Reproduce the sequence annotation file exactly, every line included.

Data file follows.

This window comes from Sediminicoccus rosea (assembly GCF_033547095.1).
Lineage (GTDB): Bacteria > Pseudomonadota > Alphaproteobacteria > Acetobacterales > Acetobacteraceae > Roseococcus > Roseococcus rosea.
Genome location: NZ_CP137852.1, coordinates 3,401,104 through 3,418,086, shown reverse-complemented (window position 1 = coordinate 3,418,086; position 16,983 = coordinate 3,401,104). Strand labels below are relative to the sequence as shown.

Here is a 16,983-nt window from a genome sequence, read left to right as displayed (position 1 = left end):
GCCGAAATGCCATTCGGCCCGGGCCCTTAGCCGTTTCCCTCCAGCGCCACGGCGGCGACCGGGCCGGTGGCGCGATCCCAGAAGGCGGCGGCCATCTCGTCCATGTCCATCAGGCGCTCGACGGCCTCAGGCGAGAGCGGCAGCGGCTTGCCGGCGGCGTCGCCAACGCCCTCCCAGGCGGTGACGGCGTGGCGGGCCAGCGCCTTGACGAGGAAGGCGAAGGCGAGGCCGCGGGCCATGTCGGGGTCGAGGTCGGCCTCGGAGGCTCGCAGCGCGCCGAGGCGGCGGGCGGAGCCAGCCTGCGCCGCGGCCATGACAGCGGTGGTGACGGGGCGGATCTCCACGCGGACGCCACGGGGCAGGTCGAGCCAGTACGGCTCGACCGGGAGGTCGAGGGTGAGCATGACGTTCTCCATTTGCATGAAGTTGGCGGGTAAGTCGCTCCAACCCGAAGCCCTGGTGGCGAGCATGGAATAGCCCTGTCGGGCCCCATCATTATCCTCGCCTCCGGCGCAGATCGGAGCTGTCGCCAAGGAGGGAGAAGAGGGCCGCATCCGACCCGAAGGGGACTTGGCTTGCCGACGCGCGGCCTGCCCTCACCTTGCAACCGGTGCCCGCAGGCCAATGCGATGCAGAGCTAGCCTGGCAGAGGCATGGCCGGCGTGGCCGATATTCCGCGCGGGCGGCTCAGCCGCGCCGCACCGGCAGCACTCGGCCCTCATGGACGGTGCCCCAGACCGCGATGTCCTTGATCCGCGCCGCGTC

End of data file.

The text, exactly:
This window comes from Sediminicoccus rosea (assembly GCF_033547095.1).
Lineage (GTDB): Bacteria > Pseudomonadota > Alphaproteobacteria > Acetobacterales > Acetobacteraceae > Roseococcus > Roseococcus rosea.
Genome location: NZ_CP137852.1, coordinates 3,401,104 through 3,418,086, shown reverse-complemented (window position 1 = coordinate 3,418,086; position 16,983 = coordinate 3,401,104). Strand labels below are relative to the sequence as shown.

Here is a 16,983-nt window from a genome sequence, read left to right as displayed (position 1 = left end):
GCCGAAATGCCATTCGGCCCGGGCCCTTAGCCGTTTCCCTCCAGCGCCACGGCGGCGACCGGGCCGGTGGCGCGATCCCAGAAGGCGGCGGCCATCTCGTCCATGTCCATCAGGCGCTCGACGGCCTCAGGCGAGAGCGGCAGCGGCTTGCCGGCGGCGTCGCCAACGCCCTCCCAGGCGGTGACGGCGTGGCGGGCCAGCGCCTTGACGAGGAAGGCGAAGGCGAGGCCGCGGGCCATGTCGGGGTCGAGGTCGGCCTCGGAGGCTCGCAGCGCGCCGAGGCGGCGGGCGGAGCCAGCCTGCGCCGCGGCCATGACAGCGGTGGTGACGGGGCGGATCTCCACGCGGACGCCACGGGGCAGGTCGAGCCAGTACGGCTCGACCGGGAGGTCGAGGGTGAGCATGACGTTCTCCATTTGCATGAAGTTGGCGGGTAAGTCGCTCCAACCCGAAGCCCTGGTGGCGAGCATGGAATAGCCCTGTCGGGCCCCATCATTATCCTCGCCTCCGGCGCAGATCGGAGCTGTCGCCAAGGAGGGAGAAGAGGGCCGCATCCGACCCGAAGGGGACTTGGCTTGCCGACGCGCGGCCTGCCCTCACCTTGCAACCGGTGCCCGCAGGCCAATGCGATGCAGAGCTAGCCTGGCAGAGGCATGGCCGGCGTGGCCGATATTCCGCGCGGGCGGCTCAGCCGCGCCGCACCGGCAGCACTCGGCCCTCATGGACGGTGCCCCAGACCGCGATGTCCTTGATCCGCGCCGCGTC